Editor's note: iReporters all over the globe are showing us what Occupy Wall Street is like in their towns and cities through the Open Story: from the Aleutian Islands to Raleigh, North Carolina; from Reykjavik, Iceland, to Zadar, Croatia. Check out a map of the reports, videos and pictures here.
The Occupy Wall Street movement, which swept across the United States as thousandsÂ demanded that government institutions change to helpÂ fix a struggling economy, gained a major boost as the world began to come together in solidarity over shared economic frustrations.
As the sun rose on each country, one-by-one in the same way each stock market would open, protesters took to the streets. What began as a movement that was largely ignored by the mainstream media can't be dismissed anymore, not when thousands of people are sharing rally cries from Zucotti Park in New York to City Hall Square inÂ Copenhagen, Denmark. Perhaps that's what organizers hoped for when theyÂ called the global day of protest "Solidarity Saturday."
But that global push may not end with the one day of solidarity. Some would say it has bolstered the ambitions and confidence of those who began Occupy Wall Street. It was a hint that, with the right support and organization, they can spread the message they've so desperately tried to get across: They want change, and they want it now. And even though the frustrations and complaints may differ from country to country, the theme remains that governments aren't handling economic crises properly.
The protests spread amid the growing financial troubles for several Western countries. Maybe that's why it's no surprise the global movement came during a G20 meeting of ministers and bankers in Paris. Finance ministers with the Group of 20 pledged Saturday to take "all necessary actions" to stabilize global markets and ensure that banks are capitalized.
Europeans turned out to protestÂ amid debt troubles and austerity plans in Greece, Belgium, Italy, Spain, Ireland, Portugal and Germany. And inÂ an increasingly intertwined global economy where Americans watch what happens in the Greek debt crisis, the world too is watching to see how the United States is handling its economic issues.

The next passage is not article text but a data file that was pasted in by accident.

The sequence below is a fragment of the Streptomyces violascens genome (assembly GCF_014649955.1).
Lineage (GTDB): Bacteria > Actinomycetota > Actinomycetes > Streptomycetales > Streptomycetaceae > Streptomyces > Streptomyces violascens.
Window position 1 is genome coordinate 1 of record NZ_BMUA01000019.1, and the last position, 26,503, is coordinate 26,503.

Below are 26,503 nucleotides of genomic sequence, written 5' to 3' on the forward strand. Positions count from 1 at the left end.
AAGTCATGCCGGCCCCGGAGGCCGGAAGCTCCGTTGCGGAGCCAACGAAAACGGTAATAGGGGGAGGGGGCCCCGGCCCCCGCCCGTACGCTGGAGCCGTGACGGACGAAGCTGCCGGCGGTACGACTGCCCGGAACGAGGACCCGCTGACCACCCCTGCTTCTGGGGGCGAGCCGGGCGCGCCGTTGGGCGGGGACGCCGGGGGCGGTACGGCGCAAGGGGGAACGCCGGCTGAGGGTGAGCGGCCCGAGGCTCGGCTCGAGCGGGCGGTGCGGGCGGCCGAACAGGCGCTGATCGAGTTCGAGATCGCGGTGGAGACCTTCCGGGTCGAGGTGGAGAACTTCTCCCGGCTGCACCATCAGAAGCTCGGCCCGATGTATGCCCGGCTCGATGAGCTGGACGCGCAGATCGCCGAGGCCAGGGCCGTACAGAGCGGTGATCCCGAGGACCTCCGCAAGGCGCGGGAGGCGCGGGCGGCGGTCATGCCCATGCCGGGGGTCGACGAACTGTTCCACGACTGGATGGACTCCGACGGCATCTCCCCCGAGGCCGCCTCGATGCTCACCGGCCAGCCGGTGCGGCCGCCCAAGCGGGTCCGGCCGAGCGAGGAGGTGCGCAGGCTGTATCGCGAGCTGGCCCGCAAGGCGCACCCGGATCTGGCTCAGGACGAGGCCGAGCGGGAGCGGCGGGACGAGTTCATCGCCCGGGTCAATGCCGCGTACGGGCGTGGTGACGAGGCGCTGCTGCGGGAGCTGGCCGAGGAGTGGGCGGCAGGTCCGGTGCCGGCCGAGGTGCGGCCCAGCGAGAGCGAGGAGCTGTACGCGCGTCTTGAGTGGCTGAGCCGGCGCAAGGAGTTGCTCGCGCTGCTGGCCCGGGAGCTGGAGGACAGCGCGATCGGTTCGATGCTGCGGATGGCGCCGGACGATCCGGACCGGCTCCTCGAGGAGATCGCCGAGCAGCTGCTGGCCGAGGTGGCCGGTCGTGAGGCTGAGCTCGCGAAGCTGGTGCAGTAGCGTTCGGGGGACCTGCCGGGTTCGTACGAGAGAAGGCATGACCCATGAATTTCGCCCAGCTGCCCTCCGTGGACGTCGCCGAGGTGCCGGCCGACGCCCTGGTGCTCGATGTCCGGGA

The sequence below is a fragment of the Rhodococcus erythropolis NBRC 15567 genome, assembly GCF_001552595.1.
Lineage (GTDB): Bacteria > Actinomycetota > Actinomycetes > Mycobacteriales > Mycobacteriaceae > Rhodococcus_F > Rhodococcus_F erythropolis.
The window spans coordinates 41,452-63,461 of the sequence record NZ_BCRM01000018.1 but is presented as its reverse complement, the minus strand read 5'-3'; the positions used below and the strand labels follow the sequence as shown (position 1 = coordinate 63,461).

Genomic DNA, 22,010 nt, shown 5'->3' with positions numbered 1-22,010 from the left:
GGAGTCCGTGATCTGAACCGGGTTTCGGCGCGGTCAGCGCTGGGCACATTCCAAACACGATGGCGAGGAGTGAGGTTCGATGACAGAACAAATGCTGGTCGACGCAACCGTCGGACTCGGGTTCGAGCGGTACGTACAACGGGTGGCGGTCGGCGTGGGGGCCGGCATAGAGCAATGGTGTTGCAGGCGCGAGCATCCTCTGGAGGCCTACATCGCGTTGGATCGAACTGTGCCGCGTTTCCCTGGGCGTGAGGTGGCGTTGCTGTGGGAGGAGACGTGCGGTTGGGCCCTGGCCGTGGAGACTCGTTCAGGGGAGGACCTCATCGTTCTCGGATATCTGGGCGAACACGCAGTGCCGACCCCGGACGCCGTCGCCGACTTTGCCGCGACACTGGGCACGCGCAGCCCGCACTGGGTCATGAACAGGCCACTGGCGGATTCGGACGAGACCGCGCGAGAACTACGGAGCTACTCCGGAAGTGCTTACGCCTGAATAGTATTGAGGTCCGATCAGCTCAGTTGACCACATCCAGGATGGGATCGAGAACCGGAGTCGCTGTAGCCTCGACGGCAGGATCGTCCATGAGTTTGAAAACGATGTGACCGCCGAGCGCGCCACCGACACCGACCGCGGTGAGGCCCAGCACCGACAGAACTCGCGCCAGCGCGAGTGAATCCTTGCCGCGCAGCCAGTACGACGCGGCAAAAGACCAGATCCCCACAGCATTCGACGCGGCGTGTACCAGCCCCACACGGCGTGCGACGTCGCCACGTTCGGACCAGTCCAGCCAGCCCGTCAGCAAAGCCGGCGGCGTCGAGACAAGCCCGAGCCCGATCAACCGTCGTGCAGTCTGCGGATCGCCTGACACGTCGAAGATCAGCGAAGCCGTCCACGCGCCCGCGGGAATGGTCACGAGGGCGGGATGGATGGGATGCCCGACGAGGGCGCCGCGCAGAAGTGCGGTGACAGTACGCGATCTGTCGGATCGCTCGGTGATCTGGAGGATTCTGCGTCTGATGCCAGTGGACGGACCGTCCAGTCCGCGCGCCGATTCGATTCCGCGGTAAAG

In the spirit of that solidarity, thousands stepped out to support the frustrations of the unemployed in the U.S. and, in some cases, to share their own grievances.
We're taking a look at scenes from across the world to find out more about the main frustrations being lodged and how the protests are drawing support from each other through the lenses of our reporters and iReporters around the world.
The movement gained traction in London especially because of the presence of WikiLeaks founder Julian Assange.Â Some Brits,Â who have not been shy to share their frustrations with their economic situation during riots months earlier, echoed American sentiments that governments need to focus not just on the rich but on the little man.
Amedeo d'Amore , an iReporter, was at a demonstration near St. Paul's Cathedral, where he said there were about 1,500 to 2,000 protesters along with a few hundred police officers.
"Essentially, they are very disappointed by the current economic system," he said. "From my understanding, they feel that governments have done too much to protect companies while doing very little to assist the average citizen."
A top executive at the company that publishes the Wall Street Journal left Dow Jones this week amid allegations that the paper's European edition used underhanded methods to boost circulation figures, the newspaper itself reported Thursday.
Andrew Langhoff, the executive, left on Tuesday, following an internal probe which found he had pushed for two articles favorable to a company involved in the alleged circulation subterfuge, the paper said.
The Guardian, a rival newspaper, alleged that the Journal's publisher secretly directed funds to the company that was buying copies of the paper in bulk.FULL STORY
One of Europe's largest outdoor music festivals was canceled Friday after a stage collapsed during a violent storm in Belgium, killing five people and injuring 50 others, organizers said.
Belgian authorities confirmed Friday that the death toll has gone up.
"A fifth person has died," Andy Payne, spokesman for the nation's crisis center, told CNN. He said he did not know the circumstances surrounding the death.
The storm struck Thursday just hours after Pukkelpop kicked off. The scheduled three-day event was in Hasselt, east of Brussels.FULL STORY
While basketball fans in the U.S. are poring over their NCAA tournament brackets, European professional league fans are also enjoying playoff action.
But it may not have been so enjoyableÂ for fans of Italian team Montepaschi Siena, who saw their heroes humiliated Tuesday nightď»ż in an 89-41 blowout by Olympiacos in a Â league quarterfinal game. Olympiacos hails fromÂ Piraeus, Greece, where the game was played.
The thrashing set Euroleague playoff records for margin of victory (48 points), fewest points allowed in a half (9), fewest points allowed through three quarters (22), and most rebounds by one team (55), according to the league's website.